turned his camera on friends
and lovers, the results were
revealing in more ways than
the photographer intended.
Tim Hilton assesses an icon
ROBERT MAPPLETHORPE's life is interesting for a number of reasons, even if you haven't got a commitment to white-on-black sado-masochistic homosexuality. He did have some eminence as a photographer, and his camerawork raised questions about a subject we can't ignore - pornography in the public world. Personally, I'm curious about the way that this kid with no more than average talents became so successful. Was it because of the intrinsic quality of his photos, or did the time and place - New York in the 1970s - somehow require his sort of fame?
Patricia Morrisroe's unreflective recent biography, Mapplethorpe, ignores such matters. I believe her to be too bland about the deadhead amoralism of the Mapplethorpe circle. She writes that he did no creative work at all unless high on "marijuana, amphetamines, Quaaludes, acid, MDA and amyl nitrite", and to his biographer this seems okay. She reports that he had a thing about Nazi regalia, without further comment except to mention that a Jewish shopkeeper was upset. Mapplethorpe liked to photograph men who were eating his faeces. No reaction from Morrisroe. She seems seriously to believe that Mapplethorpe's screwball girlfriend, the punk singer / poetess Patti Smith, was a "visionary", therefore a genuine cultural figure. And so on ...
But we can't tell whether Mapplethorpe was important. I guess that his most telling work is still unpublished, awaiting either a more enlightened or a more degraded time than our own. We have many hints that his photographs were more aesthetically powerful when most explicitly pornographic. But we don't see the relevant images. Here's a paradox of the new memorial volume, Altars. Morrisroe's biography leads us to expect that Mapplethorpe's camerawork will be extreme. Altars, though, is a book of photographs which give the impression that his oeuvre has been softened. Here is S&M for the home and the Sunday papers.
Looking at Altars, so much seems familiar. We see, for instance, that it was from Mapplethorpe that Gilbert & George imitated their recent "Naked Shit" pictures. And what a sub-culture of older imitations is now revealed! For Mapplethorpe was himself derivative. His early works all come from the exhausted Pop Art of the early 1970s. He was then an imitator of Andy Warhol. Concerned to shock, he used an amount of religious imagery. Mapplethorpe (like Warhol) had a Catholic background and often made his work in the shape of crosses. At other times he copied the off-centre rectangles of "straight" abstract artists who were prominent in the early 1970s, in particular Ellsworth Kelly and Kenneth Noland.
There were also sculptures - dead squirrels in a suitcase, that sort of thing - and some fetishistic jewellery, but nothing good enough or sufficiently dramatic to get Mapplethorpe known on the art-fashion scene (he knew he had no future in the real art world). He was good at networking, though, hustled well at Mickey Ruskin's bar and then managed to place himself under the protection and guidance of two cruising curators from established museums, John McKendry and Sam Wagstaff. These two turned him on to photography. He found that he had a natural gift with the camera, so long as the subject matter was right. By good fortune those subjects were all around him.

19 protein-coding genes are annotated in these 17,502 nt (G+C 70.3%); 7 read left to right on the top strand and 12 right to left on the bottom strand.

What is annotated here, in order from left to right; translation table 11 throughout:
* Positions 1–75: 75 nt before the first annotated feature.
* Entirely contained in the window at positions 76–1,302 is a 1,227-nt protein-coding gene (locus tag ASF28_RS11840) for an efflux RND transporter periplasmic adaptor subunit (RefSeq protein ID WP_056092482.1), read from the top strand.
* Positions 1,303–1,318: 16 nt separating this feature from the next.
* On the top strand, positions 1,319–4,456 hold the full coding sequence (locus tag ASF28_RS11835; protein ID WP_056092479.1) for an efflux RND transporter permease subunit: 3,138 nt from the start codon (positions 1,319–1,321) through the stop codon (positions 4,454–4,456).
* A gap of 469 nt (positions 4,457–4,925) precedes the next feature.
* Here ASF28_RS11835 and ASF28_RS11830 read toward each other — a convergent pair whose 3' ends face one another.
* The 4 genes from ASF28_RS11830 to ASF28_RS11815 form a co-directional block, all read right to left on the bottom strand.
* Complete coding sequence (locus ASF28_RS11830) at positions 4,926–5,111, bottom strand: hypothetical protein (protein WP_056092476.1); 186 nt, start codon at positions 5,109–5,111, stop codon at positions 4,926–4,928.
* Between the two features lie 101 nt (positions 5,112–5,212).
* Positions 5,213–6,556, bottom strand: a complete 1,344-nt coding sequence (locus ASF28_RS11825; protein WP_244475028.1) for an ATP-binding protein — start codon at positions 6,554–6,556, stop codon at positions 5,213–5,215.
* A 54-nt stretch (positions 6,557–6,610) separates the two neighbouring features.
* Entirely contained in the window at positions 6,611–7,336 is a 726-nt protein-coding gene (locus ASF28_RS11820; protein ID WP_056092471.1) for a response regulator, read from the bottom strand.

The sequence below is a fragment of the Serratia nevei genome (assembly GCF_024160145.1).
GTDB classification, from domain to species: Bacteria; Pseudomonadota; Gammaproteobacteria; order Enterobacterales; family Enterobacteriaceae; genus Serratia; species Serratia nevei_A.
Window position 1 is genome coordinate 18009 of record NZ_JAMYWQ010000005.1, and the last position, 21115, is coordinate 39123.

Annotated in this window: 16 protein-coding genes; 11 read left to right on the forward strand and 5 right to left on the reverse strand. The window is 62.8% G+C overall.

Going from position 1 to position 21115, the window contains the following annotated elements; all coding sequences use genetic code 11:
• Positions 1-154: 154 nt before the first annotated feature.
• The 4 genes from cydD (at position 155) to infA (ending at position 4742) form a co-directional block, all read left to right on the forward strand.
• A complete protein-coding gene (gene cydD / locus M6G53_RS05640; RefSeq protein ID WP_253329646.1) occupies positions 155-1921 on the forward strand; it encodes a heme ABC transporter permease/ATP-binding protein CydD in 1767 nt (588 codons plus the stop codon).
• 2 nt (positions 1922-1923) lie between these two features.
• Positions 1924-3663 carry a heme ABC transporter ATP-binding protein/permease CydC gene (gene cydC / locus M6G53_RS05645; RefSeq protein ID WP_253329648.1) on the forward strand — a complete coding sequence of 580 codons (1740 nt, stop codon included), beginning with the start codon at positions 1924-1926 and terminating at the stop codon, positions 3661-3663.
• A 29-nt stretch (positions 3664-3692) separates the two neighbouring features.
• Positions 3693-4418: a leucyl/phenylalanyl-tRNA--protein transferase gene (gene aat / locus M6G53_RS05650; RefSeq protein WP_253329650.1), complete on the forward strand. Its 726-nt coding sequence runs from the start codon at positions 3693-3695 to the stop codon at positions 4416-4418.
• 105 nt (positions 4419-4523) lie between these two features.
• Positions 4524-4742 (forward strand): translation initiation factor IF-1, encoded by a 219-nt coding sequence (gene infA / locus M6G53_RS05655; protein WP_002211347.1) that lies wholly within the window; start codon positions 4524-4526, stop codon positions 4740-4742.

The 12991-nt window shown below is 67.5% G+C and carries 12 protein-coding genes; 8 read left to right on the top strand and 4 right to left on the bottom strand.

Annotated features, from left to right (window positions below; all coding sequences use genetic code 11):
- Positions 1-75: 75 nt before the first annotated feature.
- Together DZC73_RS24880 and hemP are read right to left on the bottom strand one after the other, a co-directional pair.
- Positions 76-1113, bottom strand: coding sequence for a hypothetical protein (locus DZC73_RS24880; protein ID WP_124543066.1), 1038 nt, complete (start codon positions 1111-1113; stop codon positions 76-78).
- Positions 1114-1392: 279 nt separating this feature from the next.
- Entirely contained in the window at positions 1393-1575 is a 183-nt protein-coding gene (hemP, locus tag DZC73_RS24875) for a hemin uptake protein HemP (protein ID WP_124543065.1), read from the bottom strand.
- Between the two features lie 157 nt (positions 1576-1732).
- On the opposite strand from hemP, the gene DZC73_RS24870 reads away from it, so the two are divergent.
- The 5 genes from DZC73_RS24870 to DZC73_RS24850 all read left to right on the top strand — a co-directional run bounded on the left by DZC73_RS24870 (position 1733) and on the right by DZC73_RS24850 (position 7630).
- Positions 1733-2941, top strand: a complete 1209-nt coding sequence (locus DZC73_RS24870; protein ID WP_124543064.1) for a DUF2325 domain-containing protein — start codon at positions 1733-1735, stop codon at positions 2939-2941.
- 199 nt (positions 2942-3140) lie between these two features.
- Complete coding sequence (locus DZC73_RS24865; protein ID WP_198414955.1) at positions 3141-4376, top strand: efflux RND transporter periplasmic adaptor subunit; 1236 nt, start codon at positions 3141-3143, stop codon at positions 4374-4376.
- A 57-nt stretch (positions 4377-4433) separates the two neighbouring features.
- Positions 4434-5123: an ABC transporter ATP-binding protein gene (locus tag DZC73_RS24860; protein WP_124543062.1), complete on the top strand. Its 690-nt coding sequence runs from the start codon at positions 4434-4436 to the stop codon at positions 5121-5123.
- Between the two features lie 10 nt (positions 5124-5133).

Now Mapplethorpe's story began to chime with his times. His biographer claims, I thinkcorrectly, that by 1974 there was a rush to sado-masochism beyond a minority of gay people in the West Village. She cites Susan Sontag's essay "Fascinating Fascism", the artist Robert Morris's publicity posters of Nazi helmets and Liliana Cavani's film The Night Porter. "Brutality chic" exactly suited Mapplethorpe's style, both in photography and life. Most of his photos, we learn, were taken in his studio loft after a night of sexual games. Cool as the pictures usually were, they recorded Mapplethorpe's victories, other people's submission.
Really he was a portraitist, with strong sexual overtones. He caught Patti Smith rather well, though some of her pictures look too amateur and the more professional ones look like record covers (indeed, some of them are record covers). Mapplethorpe failed when he tried advertising photography or documentary. Since the only goods he desired were drugs or bodies he was a little out of line with consumerism as a whole. His picture of Princess Margaret with a bottle of gin is amusing, nothing more. But when it comes to black men, and especially black men's cocks, then Mapplethorpe seems incomparable.
I write "seems" because I'm no expert on such material. But surely everyone will recognise the beauty of the three-part nude portrait of Bob Love. Perhaps it owes a little too much to sports photography and is therefore not dirty enough. But there we are: Mapplethorpe has made us think of the niceties of dirtiness, so he has made a point. I can't agree with the view that he was an aesthete in the line of Wilde, Beardsley, Cocteau, etc. They were intelligent and cultured. He was not. Photography is the art form that depends most on luck, and Mapplethorpe was lucky in his time and place. Thus he became, for a little while, a sort of dying young god of New York decadence. He died of an Aids-related illness in 1989. Altars includes an interesting essay by Edmund White in which he laments his lost friend and argues that photographs of bondage subvert Middle America's "puritanical hatred of pleasure".
! The memorial volume, 'Altars' (published by Jonathan Cape, pounds 50), from which these pictures are taken, and Patricia Morrisroe's biography, 'Mapplethorpe' (Macmillan, pounds 20), are both available now.